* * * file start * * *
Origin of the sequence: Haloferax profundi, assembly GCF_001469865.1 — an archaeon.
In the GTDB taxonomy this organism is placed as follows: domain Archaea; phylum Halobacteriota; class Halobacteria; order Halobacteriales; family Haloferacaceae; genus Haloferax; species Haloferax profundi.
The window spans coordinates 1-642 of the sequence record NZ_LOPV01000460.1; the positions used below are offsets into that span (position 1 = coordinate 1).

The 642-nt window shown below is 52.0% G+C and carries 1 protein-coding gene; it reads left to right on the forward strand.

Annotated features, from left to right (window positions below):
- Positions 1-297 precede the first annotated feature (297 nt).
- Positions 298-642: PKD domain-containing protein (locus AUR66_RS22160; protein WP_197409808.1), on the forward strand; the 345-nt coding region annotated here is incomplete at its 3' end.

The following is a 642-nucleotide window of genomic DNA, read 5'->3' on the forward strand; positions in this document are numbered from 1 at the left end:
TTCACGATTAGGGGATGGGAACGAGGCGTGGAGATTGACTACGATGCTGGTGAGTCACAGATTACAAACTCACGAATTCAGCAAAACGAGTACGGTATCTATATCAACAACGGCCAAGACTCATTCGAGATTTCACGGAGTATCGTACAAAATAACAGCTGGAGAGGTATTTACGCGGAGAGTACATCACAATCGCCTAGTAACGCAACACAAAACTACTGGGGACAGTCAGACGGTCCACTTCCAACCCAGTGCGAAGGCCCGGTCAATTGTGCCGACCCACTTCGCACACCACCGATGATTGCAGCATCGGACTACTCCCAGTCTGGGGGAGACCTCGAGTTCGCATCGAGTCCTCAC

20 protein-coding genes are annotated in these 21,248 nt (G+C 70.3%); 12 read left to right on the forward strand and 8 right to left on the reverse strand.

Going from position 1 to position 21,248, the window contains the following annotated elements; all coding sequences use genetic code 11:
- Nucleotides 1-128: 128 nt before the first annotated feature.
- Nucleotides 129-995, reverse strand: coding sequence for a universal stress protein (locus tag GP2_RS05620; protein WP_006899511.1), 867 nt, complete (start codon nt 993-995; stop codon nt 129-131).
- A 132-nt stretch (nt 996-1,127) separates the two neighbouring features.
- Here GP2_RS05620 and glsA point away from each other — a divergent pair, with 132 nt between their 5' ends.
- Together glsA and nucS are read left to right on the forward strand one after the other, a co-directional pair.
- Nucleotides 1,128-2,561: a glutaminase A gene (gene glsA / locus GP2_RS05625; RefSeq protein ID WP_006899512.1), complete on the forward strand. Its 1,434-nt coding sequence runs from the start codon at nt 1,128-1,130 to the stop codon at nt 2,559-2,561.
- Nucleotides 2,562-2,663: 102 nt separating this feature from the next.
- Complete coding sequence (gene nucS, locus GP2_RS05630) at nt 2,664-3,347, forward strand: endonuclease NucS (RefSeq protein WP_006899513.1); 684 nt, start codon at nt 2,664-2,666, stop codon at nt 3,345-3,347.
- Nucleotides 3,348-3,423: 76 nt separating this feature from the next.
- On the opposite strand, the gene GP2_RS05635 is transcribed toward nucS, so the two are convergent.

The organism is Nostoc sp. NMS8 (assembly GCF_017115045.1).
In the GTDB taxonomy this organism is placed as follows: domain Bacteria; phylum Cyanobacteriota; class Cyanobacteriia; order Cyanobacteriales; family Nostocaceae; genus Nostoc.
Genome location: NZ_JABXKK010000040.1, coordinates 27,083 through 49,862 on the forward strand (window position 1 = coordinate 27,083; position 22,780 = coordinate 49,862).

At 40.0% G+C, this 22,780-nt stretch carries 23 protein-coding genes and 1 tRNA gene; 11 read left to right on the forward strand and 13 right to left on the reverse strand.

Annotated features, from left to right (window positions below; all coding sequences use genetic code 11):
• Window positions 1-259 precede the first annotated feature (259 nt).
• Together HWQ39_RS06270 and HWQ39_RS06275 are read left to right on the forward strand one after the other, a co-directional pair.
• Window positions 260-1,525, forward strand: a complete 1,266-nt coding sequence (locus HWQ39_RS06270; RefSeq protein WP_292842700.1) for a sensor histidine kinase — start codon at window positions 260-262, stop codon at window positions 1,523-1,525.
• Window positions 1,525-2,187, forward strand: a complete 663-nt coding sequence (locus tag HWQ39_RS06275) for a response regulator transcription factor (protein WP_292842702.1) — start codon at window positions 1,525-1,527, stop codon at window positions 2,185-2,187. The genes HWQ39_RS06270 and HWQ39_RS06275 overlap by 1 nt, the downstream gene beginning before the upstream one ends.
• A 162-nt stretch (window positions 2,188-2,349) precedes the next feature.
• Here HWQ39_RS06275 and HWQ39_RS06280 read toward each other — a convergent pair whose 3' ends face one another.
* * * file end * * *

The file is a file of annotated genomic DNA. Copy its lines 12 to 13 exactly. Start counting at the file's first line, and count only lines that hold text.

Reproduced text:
- Nucleotides 1-128: 128 nt before the first annotated feature.
- Nucleotides 129-995, reverse strand: coding sequence for a universal stress protein (locus tag GP2_RS05620; protein WP_006899511.1), 867 nt, complete (start codon nt 993-995; stop codon nt 129-131).